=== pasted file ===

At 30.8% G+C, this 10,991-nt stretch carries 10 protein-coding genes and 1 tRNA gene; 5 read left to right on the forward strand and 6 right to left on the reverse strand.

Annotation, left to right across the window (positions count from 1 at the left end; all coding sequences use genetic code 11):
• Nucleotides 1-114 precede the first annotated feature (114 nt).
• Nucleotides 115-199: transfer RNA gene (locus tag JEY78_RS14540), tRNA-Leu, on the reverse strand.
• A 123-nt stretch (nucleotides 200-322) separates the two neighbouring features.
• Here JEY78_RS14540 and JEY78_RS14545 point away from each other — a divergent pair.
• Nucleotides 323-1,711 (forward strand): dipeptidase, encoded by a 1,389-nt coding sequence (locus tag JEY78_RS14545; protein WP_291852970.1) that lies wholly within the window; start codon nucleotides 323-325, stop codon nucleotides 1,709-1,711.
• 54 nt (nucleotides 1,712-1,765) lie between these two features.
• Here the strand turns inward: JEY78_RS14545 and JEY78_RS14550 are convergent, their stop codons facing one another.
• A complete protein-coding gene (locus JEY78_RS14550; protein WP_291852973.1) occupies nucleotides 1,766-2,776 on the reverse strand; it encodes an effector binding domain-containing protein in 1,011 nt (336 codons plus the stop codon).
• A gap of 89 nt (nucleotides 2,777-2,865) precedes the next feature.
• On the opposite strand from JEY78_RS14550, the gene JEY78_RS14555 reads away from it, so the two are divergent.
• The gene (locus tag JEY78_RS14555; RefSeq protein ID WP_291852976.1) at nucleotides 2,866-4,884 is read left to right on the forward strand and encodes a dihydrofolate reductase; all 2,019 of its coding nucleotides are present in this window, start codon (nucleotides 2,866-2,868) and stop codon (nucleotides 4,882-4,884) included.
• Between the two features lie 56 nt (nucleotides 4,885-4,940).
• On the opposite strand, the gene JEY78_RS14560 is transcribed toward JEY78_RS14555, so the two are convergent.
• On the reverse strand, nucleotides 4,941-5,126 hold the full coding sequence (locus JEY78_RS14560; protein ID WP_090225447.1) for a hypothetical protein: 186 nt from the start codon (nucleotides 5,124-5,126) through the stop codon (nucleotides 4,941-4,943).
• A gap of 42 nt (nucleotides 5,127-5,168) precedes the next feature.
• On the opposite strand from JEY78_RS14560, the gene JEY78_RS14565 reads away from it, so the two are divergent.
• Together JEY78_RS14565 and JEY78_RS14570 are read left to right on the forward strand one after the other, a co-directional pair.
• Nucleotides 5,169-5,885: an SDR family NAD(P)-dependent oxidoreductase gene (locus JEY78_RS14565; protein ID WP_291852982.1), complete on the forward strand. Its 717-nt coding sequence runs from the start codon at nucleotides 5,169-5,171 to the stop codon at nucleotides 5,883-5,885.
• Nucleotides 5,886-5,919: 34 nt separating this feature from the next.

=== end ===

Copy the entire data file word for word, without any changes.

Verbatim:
At 30.8% G+C, this 10,991-nt stretch carries 10 protein-coding genes and 1 tRNA gene; 5 read left to right on the forward strand and 6 right to left on the reverse strand.

Annotation, left to right across the window (positions count from 1 at the left end; all coding sequences use genetic code 11):
• Nucleotides 1-114 precede the first annotated feature (114 nt).
• Nucleotides 115-199: transfer RNA gene (locus tag JEY78_RS14540), tRNA-Leu, on the reverse strand.
• A 123-nt stretch (nucleotides 200-322) separates the two neighbouring features.
• Here JEY78_RS14540 and JEY78_RS14545 point away from each other — a divergent pair.
• Nucleotides 323-1,711 (forward strand): dipeptidase, encoded by a 1,389-nt coding sequence (locus tag JEY78_RS14545; protein WP_291852970.1) that lies wholly within the window; start codon nucleotides 323-325, stop codon nucleotides 1,709-1,711.
• 54 nt (nucleotides 1,712-1,765) lie between these two features.
• Here the strand turns inward: JEY78_RS14545 and JEY78_RS14550 are convergent, their stop codons facing one another.
• A complete protein-coding gene (locus JEY78_RS14550; protein WP_291852973.1) occupies nucleotides 1,766-2,776 on the reverse strand; it encodes an effector binding domain-containing protein in 1,011 nt (336 codons plus the stop codon).
• A gap of 89 nt (nucleotides 2,777-2,865) precedes the next feature.
• On the opposite strand from JEY78_RS14550, the gene JEY78_RS14555 reads away from it, so the two are divergent.
• The gene (locus tag JEY78_RS14555; RefSeq protein ID WP_291852976.1) at nucleotides 2,866-4,884 is read left to right on the forward strand and encodes a dihydrofolate reductase; all 2,019 of its coding nucleotides are present in this window, start codon (nucleotides 2,866-2,868) and stop codon (nucleotides 4,882-4,884) included.
• Between the two features lie 56 nt (nucleotides 4,885-4,940).
• On the opposite strand, the gene JEY78_RS14560 is transcribed toward JEY78_RS14555, so the two are convergent.
• On the reverse strand, nucleotides 4,941-5,126 hold the full coding sequence (locus JEY78_RS14560; protein ID WP_090225447.1) for a hypothetical protein: 186 nt from the start codon (nucleotides 5,124-5,126) through the stop codon (nucleotides 4,941-4,943).
• A gap of 42 nt (nucleotides 5,127-5,168) precedes the next feature.
• On the opposite strand from JEY78_RS14560, the gene JEY78_RS14565 reads away from it, so the two are divergent.
• Together JEY78_RS14565 and JEY78_RS14570 are read left to right on the forward strand one after the other, a co-directional pair.
• Nucleotides 5,169-5,885: an SDR family NAD(P)-dependent oxidoreductase gene (locus JEY78_RS14565; protein ID WP_291852982.1), complete on the forward strand. Its 717-nt coding sequence runs from the start codon at nucleotides 5,169-5,171 to the stop codon at nucleotides 5,883-5,885.
• Nucleotides 5,886-5,919: 34 nt separating this feature from the next.